Free trade agreements increase opportunities in the global market for a number of countries. The Comprehensive Economic and Trade Agreement (CETA) between Canada and the European Union provides increased access for both parties in each other’s markets. Although the agreement was signed in 2013 and is expected to go into effect in 2018, one issue has made it more difficult for ratification in the EU–investor state dispute settlement (ISDS).
Two economically large EU members, France and Germany, are holding back approval for CETA unless the ISDS is altered. ISDS allows foreign investors to sue countries in which they conduct business if they can prove that free trade agreement (FTA) rules are not being adhered to. Foreign trade officials from France and Germany worry that ISDS gives large multinational corporations excessive power, which they may use to “attack states…over their public policy choices.” If the proposed changes are enacted, states will have an increased ability to handle ambiguous situations as they arise.
The creation of an international court expressly in place to handle matters pertaining to free trade deals has also been proposed. The primary argument used in favor of implementing an “International Investment Court,” as opposed to relying on the WTO dispute settlement mechanism, is that it would employ permanent judges instead of arbitrators. Proponents claim this to be “a recognised prerequisite for judicial independence.”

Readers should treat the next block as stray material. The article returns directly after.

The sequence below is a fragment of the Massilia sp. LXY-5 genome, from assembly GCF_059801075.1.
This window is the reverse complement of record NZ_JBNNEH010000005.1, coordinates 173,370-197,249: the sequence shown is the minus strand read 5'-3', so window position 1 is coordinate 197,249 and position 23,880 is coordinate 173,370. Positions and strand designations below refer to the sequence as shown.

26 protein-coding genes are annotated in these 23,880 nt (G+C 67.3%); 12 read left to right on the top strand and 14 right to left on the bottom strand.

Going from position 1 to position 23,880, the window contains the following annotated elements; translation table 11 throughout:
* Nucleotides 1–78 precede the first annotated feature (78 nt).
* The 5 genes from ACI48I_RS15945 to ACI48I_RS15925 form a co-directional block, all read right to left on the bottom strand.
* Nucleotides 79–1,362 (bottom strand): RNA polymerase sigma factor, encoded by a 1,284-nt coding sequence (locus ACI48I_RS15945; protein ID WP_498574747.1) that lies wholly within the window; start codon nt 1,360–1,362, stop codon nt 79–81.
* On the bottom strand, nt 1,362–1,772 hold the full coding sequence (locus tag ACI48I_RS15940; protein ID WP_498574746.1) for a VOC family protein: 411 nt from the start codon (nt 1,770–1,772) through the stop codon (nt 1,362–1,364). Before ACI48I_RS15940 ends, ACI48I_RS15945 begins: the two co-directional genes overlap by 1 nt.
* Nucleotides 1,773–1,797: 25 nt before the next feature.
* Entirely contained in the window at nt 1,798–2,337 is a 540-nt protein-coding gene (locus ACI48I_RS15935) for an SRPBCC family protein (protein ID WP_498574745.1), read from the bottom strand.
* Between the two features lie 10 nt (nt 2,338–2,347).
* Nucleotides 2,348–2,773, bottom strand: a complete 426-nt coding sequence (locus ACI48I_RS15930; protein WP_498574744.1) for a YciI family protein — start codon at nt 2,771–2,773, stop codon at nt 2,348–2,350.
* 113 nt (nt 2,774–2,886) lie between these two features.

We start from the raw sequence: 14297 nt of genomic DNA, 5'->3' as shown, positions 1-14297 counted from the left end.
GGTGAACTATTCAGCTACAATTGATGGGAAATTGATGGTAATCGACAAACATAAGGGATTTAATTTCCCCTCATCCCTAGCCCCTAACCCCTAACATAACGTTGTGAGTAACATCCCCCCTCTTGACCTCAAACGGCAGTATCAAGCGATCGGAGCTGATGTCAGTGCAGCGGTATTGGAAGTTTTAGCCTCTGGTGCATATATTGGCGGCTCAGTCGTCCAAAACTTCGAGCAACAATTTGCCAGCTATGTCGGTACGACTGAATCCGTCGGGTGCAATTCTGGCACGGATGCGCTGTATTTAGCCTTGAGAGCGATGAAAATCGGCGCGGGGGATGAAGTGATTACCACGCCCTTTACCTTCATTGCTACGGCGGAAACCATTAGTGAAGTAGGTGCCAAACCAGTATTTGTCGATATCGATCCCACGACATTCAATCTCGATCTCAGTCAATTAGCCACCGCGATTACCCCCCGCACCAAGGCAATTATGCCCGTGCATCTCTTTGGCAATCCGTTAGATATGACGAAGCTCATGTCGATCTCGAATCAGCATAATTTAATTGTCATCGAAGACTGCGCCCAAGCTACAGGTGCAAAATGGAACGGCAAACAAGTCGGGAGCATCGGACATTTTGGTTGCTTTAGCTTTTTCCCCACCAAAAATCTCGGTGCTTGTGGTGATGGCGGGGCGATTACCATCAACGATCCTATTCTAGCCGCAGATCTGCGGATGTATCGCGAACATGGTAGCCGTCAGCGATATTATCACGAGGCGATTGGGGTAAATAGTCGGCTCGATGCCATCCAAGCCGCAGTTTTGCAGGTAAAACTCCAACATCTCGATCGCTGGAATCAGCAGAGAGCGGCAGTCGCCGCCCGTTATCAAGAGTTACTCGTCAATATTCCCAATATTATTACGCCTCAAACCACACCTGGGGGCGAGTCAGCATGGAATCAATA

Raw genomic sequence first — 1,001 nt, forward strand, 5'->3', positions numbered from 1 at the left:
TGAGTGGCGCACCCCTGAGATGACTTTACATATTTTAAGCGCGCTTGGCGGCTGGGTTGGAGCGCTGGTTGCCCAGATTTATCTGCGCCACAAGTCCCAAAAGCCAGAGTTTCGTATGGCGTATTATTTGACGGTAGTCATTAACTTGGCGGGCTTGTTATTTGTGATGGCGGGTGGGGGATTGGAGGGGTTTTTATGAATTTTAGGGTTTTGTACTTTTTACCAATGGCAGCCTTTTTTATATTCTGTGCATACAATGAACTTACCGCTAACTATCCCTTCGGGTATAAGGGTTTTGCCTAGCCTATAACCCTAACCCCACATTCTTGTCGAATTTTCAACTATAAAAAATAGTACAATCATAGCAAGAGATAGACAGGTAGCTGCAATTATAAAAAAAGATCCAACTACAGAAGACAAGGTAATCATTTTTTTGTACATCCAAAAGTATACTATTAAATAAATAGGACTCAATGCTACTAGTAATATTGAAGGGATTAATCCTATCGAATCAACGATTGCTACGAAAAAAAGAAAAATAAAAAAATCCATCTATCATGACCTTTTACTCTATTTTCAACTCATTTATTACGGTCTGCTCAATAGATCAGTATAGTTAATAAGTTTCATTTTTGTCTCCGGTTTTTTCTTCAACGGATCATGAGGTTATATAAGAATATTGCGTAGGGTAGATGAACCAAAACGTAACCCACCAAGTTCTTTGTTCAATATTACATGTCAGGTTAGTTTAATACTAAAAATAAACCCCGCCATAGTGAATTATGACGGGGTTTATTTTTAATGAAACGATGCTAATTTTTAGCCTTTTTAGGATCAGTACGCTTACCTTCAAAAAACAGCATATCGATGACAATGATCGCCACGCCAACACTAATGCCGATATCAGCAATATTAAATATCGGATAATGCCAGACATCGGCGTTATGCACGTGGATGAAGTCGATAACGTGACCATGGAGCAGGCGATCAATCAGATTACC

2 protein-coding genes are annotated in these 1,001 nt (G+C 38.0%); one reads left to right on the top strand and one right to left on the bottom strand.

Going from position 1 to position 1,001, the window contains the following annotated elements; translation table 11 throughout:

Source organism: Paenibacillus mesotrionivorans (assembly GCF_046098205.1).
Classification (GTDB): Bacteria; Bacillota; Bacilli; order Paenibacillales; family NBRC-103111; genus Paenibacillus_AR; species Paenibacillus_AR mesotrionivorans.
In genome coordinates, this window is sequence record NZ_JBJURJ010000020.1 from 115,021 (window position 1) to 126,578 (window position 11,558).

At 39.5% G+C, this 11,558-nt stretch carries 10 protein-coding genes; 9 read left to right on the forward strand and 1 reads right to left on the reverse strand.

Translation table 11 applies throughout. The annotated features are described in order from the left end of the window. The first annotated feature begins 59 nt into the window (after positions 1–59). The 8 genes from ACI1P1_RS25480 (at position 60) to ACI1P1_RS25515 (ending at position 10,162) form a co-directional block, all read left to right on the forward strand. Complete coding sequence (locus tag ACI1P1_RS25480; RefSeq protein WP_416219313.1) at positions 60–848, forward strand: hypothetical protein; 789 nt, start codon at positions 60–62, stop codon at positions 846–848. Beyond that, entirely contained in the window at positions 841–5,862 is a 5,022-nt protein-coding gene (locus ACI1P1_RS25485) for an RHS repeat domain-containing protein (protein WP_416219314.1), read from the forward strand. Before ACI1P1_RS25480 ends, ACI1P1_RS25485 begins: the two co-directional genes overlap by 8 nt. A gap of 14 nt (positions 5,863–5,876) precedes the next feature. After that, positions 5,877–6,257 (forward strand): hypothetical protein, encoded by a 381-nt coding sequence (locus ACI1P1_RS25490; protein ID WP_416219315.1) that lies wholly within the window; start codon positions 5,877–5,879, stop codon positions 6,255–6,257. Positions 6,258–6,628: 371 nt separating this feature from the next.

The final outcome of CETA and the proposed changes to ISDS will be monitored closely by U.S. foreign trade officials and multinational firms. What happens with CETA will influence the Transatlantic Trade and Investment Partnership (TTIP) agreement that is being negotiated between the United States and the European Union. In terms of TTIP, some EU members are concerned that powerful American corporations will have too much legal power under current ISDS provisions. Before TTIP is finalized, changes to ISDS embedded in the agreement are almost a given. Since CETA is ahead of TTIP, it will set a precedent which could very well provide a framework for TTIP.
The current plan is for the agreement to come into effect in 2018. So, there is time to sort out the ISDS issue. There is still optimism on both sides that CETA will be ratified this year. It is clear that both Canada and the EU stand to benefit from CETA. What happens with CETA will be a good proxy for TTIP. Many parties will be watching to see if Canada and the EU are able to find a mutually agreed upon solution to the question of ISDS.
Shaun Sarwar completed a Bachelor of Arts from the University of Alberta, majoring in economics and minoring in English. He is currently in the UCLA Extension International Trade and Commerce program and an intern with the Global Research Institute of International Trade (GRIIT).
For earlier posts on CETA, please click on the following links below:
Canada-EU Comprehensive Economic and Trade Agreement: A Summary – http://internationaltradeexaminer.com/2013/04/17/canada-european-union-comprehensive-economic-and-trade-agreement-a-summary/